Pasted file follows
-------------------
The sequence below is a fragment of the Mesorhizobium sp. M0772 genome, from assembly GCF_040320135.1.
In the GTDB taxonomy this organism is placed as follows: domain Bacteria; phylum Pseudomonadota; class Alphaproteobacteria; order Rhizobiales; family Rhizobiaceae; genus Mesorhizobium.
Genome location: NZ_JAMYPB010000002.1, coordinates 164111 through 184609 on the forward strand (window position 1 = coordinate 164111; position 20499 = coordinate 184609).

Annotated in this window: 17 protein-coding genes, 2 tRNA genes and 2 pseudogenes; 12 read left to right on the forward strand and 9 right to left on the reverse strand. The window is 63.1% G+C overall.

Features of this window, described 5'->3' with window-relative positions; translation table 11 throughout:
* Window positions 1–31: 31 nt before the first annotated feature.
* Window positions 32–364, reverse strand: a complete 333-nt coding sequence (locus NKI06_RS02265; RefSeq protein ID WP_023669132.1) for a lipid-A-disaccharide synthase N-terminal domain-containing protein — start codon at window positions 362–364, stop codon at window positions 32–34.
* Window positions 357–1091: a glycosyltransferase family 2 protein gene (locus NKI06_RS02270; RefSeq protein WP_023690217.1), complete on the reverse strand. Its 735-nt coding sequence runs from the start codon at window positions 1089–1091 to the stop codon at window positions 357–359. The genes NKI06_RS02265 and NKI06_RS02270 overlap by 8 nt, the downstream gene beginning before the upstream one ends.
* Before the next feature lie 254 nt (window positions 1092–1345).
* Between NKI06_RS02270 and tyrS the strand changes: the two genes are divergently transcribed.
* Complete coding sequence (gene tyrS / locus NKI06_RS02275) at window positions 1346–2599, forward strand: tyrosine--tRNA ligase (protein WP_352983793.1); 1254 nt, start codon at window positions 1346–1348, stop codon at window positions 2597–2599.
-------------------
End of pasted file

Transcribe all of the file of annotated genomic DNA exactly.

The sequence below is a fragment of the Mesorhizobium sp. M0772 genome, from assembly GCF_040320135.1.
In the GTDB taxonomy this organism is placed as follows: domain Bacteria; phylum Pseudomonadota; class Alphaproteobacteria; order Rhizobiales; family Rhizobiaceae; genus Mesorhizobium.
Genome location: NZ_JAMYPB010000002.1, coordinates 164111 through 184609 on the forward strand (window position 1 = coordinate 164111; position 20499 = coordinate 184609).

Annotated in this window: 17 protein-coding genes, 2 tRNA genes and 2 pseudogenes; 12 read left to right on the forward strand and 9 right to left on the reverse strand. The window is 63.1% G+C overall.

Features of this window, described 5'->3' with window-relative positions; translation table 11 throughout:
* Window positions 1–31: 31 nt before the first annotated feature.
* Window positions 32–364, reverse strand: a complete 333-nt coding sequence (locus NKI06_RS02265; RefSeq protein ID WP_023669132.1) for a lipid-A-disaccharide synthase N-terminal domain-containing protein — start codon at window positions 362–364, stop codon at window positions 32–34.
* Window positions 357–1091: a glycosyltransferase family 2 protein gene (locus NKI06_RS02270; RefSeq protein WP_023690217.1), complete on the reverse strand. Its 735-nt coding sequence runs from the start codon at window positions 1089–1091 to the stop codon at window positions 357–359. The genes NKI06_RS02265 and NKI06_RS02270 overlap by 8 nt, the downstream gene beginning before the upstream one ends.
* Before the next feature lie 254 nt (window positions 1092–1345).
* Between NKI06_RS02270 and tyrS the strand changes: the two genes are divergently transcribed.
* Complete coding sequence (gene tyrS / locus NKI06_RS02275) at window positions 1346–2599, forward strand: tyrosine--tRNA ligase (protein WP_352983793.1); 1254 nt, start codon at window positions 1346–1348, stop codon at window positions 2597–2599.